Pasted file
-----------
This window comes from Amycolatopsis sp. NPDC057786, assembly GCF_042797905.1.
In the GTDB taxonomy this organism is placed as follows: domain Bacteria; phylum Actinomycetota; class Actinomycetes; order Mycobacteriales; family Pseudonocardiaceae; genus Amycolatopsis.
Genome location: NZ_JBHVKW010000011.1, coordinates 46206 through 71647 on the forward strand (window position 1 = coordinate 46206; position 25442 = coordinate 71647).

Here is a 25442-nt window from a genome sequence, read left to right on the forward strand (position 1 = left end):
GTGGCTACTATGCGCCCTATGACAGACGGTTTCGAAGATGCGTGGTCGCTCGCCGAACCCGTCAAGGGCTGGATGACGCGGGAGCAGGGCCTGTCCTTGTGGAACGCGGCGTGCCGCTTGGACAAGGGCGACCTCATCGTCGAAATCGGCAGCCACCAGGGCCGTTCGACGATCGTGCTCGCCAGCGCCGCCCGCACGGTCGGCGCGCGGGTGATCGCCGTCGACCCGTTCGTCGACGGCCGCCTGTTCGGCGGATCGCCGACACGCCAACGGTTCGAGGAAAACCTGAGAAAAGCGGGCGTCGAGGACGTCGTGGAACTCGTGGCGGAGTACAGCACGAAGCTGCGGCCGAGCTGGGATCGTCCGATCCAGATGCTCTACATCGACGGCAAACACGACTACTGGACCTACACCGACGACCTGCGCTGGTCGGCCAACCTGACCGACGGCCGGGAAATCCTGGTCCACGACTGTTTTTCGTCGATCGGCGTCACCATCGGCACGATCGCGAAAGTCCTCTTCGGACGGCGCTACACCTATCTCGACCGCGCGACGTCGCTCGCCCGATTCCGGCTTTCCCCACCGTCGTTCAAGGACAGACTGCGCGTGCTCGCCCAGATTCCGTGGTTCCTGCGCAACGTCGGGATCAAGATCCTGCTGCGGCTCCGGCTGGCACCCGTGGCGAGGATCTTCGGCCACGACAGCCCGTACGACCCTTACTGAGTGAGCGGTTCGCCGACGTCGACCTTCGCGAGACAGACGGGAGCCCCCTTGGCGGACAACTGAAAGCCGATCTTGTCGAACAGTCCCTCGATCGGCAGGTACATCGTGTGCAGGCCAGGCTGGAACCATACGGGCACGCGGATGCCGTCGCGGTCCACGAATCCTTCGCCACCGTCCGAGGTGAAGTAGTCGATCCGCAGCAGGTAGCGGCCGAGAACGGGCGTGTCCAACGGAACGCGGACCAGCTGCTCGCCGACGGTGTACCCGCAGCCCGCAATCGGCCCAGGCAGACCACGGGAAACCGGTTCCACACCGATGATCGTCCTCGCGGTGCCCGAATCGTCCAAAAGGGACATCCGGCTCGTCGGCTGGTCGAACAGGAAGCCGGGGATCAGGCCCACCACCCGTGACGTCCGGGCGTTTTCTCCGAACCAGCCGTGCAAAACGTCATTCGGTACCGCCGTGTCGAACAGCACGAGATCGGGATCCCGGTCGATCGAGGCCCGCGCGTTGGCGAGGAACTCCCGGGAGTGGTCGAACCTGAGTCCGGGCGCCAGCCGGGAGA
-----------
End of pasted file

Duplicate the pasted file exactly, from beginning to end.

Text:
This window comes from Amycolatopsis sp. NPDC057786, assembly GCF_042797905.1.
In the GTDB taxonomy this organism is placed as follows: domain Bacteria; phylum Actinomycetota; class Actinomycetes; order Mycobacteriales; family Pseudonocardiaceae; genus Amycolatopsis.
Genome location: NZ_JBHVKW010000011.1, coordinates 46206 through 71647 on the forward strand (window position 1 = coordinate 46206; position 25442 = coordinate 71647).

Here is a 25442-nt window from a genome sequence, read left to right on the forward strand (position 1 = left end):
GTGGCTACTATGCGCCCTATGACAGACGGTTTCGAAGATGCGTGGTCGCTCGCCGAACCCGTCAAGGGCTGGATGACGCGGGAGCAGGGCCTGTCCTTGTGGAACGCGGCGTGCCGCTTGGACAAGGGCGACCTCATCGTCGAAATCGGCAGCCACCAGGGCCGTTCGACGATCGTGCTCGCCAGCGCCGCCCGCACGGTCGGCGCGCGGGTGATCGCCGTCGACCCGTTCGTCGACGGCCGCCTGTTCGGCGGATCGCCGACACGCCAACGGTTCGAGGAAAACCTGAGAAAAGCGGGCGTCGAGGACGTCGTGGAACTCGTGGCGGAGTACAGCACGAAGCTGCGGCCGAGCTGGGATCGTCCGATCCAGATGCTCTACATCGACGGCAAACACGACTACTGGACCTACACCGACGACCTGCGCTGGTCGGCCAACCTGACCGACGGCCGGGAAATCCTGGTCCACGACTGTTTTTCGTCGATCGGCGTCACCATCGGCACGATCGCGAAAGTCCTCTTCGGACGGCGCTACACCTATCTCGACCGCGCGACGTCGCTCGCCCGATTCCGGCTTTCCCCACCGTCGTTCAAGGACAGACTGCGCGTGCTCGCCCAGATTCCGTGGTTCCTGCGCAACGTCGGGATCAAGATCCTGCTGCGGCTCCGGCTGGCACCCGTGGCGAGGATCTTCGGCCACGACAGCCCGTACGACCCTTACTGAGTGAGCGGTTCGCCGACGTCGACCTTCGCGAGACAGACGGGAGCCCCCTTGGCGGACAACTGAAAGCCGATCTTGTCGAACAGTCCCTCGATCGGCAGGTACATCGTGTGCAGGCCAGGCTGGAACCATACGGGCACGCGGATGCCGTCGCGGTCCACGAATCCTTCGCCACCGTCCGAGGTGAAGTAGTCGATCCGCAGCAGGTAGCGGCCGAGAACGGGCGTGTCCAACGGAACGCGGACCAGCTGCTCGCCGACGGTGTACCCGCAGCCCGCAATCGGCCCAGGCAGACCACGGGAAACCGGTTCCACACCGATGATCGTCCTCGCGGTGCCCGAATCGTCCAAAAGGGACATCCGGCTCGTCGGCTGGTCGAACAGGAAGCCGGGGATCAGGCCCACCACCCGTGACGTCCGGGCGTTTTCTCCGAACCAGCCGTGCAAAACGTCATTCGGTACCGCCGTGTCGAACAGCACGAGATCGGGATCCCGGTCGATCGAGGCCCGCGCGTTGGCGAGGAACTCCCGGGAGTGGTCGAACCTGAGTCCGGGCGCCAGCCGGGAGA